But whether the brand is a perfume, a rock band or Martha Stewart, the notion of having a brand is that its a simple way to extol the qualities of a product, the ideals of the company that makes it and how the product fits with who we want to be; this can be all tied up in a neat logo, or color, or smell. For example: "Apple makes cool computers; you will look cool on the subway with an iPod," or "Ikea is funky and affordable; it's an inexpensive way to make your apartment look nice and modern." Simple.
So how does this apply to companies that seem to develop new businesses and products with a seemingly unplanned and erratic zest? Or more specifically, how does it apply to easyGroup?
The easyGroup concept sprouted in 1995 with easyJet, a low-cost European airline started by self described serial entrepreneur Stelios Haji-Ioannou. EasyJet was a simple idea from which to hang the brand: a low cost airline, easy to self book, cheap enough to use frequently—a Herb Kelleher (of Southwest Airlines) type idea with the advantage of great European destinations. EasyJet made it easy to slip away for a cheeky long weekend in an exotic part of the world. As far the brand is concerned, easyJet was an easy-to-grasp concept.
Then the brand got a bit odd. It diversified and expanded; easyGroup grew into a huge range of products that don't necessarily make a good brand fit. Haji-Ioannou names Sir Richard Branson as a business role model and the wafer-thin trail of brand logic that connects easyGroup's companies is indeed reminiscent of Virgin's brand portfolio. The admitted influence gives us an insight to how this group has been assembled. There are a number of comparisons between easyGroup and Branson's Virgin Group. For example…
Notice a pattern?
- Both are service companies.
- Both have airlines.
- Both have dabbled in cinemas.
- Both have mobile phone brands.
- Both have run Internet cafés.
- Both have financial services companies.
- Both have their own credit cards.
- Both have online music stores.
None of easyGroup businesses are anything new; many seem to follow in the shadow of Richard Branson's lead, and they weren't even new when Branson entered them. Indeed while Virgin is a "me too" brand, easyGroup is an "and me as well" brand.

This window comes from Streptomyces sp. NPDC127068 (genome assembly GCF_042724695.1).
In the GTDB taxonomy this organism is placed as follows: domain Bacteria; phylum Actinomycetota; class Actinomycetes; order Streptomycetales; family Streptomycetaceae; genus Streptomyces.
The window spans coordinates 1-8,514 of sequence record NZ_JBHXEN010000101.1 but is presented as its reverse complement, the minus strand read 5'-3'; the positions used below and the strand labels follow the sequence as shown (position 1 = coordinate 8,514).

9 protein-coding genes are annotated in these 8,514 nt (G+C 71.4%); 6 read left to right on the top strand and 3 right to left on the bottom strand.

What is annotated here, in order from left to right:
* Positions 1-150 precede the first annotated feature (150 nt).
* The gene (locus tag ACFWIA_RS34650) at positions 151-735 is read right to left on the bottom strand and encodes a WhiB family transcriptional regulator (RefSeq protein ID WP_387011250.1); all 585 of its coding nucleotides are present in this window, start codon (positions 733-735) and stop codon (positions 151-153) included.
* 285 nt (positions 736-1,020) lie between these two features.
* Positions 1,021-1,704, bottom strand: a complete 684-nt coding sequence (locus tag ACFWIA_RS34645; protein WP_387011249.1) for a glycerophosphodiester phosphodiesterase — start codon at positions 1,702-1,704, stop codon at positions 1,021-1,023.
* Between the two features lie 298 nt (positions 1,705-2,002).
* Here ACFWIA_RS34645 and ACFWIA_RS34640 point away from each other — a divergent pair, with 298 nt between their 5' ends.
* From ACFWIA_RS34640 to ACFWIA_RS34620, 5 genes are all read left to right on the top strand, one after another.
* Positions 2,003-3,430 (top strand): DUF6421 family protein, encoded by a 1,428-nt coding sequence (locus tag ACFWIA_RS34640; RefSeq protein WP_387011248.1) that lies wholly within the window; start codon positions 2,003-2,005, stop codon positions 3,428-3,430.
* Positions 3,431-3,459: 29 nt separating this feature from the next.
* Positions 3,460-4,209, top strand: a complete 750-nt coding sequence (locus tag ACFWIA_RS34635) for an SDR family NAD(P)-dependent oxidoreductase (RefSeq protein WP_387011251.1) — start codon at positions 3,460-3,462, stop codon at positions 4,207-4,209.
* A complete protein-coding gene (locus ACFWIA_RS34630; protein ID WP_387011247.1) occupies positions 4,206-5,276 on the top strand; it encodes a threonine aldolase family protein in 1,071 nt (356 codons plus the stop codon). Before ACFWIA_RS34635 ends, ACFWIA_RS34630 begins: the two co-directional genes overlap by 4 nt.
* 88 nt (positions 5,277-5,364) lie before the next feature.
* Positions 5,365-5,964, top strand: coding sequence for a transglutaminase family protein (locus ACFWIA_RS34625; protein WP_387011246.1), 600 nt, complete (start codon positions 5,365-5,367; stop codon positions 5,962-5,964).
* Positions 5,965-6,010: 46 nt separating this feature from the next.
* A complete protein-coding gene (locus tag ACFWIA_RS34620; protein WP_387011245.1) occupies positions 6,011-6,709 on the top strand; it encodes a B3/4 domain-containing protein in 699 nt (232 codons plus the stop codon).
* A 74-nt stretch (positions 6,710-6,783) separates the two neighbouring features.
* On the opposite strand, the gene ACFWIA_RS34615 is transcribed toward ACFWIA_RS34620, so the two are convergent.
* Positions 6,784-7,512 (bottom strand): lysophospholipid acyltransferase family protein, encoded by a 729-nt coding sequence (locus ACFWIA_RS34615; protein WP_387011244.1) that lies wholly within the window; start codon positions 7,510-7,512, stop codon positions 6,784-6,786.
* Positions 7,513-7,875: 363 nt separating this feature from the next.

Lately however, we have some odd additions to the easyGroup brand portfolio. The discount service brand that delivers pizza, runs an airline and hires cars has now spawned easyWatch, inexpensive fashion watches competing with the likes of the image-conscious Swatch; easy4Men, a range of men's toiletries that will claim shelf space somewhere between Calvin Klein and Old Spice; and finally, easyCruise, a Mediterranean cruise line offering inexpensive cruises for younger travelers.
The comparisons with Virgin Group don't just stop at the broad portfolio and similarities of businesses, they both seem to lack a real sense of brand direction for their groups. There seems to be a compulsion to jump on the next train (no matter where its going) and sort out the brand issues later. Or in Virgin's case: not sort them out at all.
What does easyGroup actually mean to consumers? It delivers pizzas, has an online music store and runs a cinema in Milton Keynes. It must be a leisure and entertainment brand.
Well no, because it runs a low cost European airline, and runs cruises in the Mediterranean. So it must be a budget leisure operation.
Well, not really, because it has a mobile phone brand and sells financial services—oh, and also rents cars and sells men's toiletries.
The portfolio could be stronger if the brands took a more rationalized approach. Easy4Men will be recognized by consumers, but it could be far stronger if it didn't compete in men's minds with a company that dispenses aviation fuel and handles anchovies all day. EasyWatch would be perceived as valuable and more fashionable if it weren't made by the same brand that brings us financial services products and runs ocean-liners. In other words, the strength of each sub-brand is robbed by the diversity of the others.
It's not that it cannot be done. For a "how to" guide to managing a diverse brand portfolio look no further than the kids at Procter & Gamble. When P&G wants to sell potato chips, it doesn't call them "Olay Snacks" or "Clairol Bite-Size"; it calls them Pringles. The chip brand is effectively disassociated from soap, razor blades and furniture polish.
In fact, with an erratic scattering of products and services under the same consistent brand, easyGroup runs the risk of giving consumers the impression that "easy" doesn't really care about making really good products, just lots and lots of different products. After all, what could an airline that doesn't even serve in-flight meals possibly know about making really great pizza? If we extrapolate the selling points of easyJet, we assume that an easyPizza must be cheap and possibly require self-assembly.
EasyGroup's brand means low-cost products, no frills services, cost- and time-sensitive structures that offer value in exchange for some inconvenience. That's the irony—the easyGroup brand is not necessarily an easy one to deal with. In short, the brand simply offers to make everyday things less expensive by varying the business models—not glamorous or innovative, but honest.
The problem comes when this philosophy is stretched to bursting point over such a diverse range of products. Brands can stretch an awfully long way, provided that the brand remains true to its message. Finding the message among all the variety could prove to be easyGroup's biggest challenge.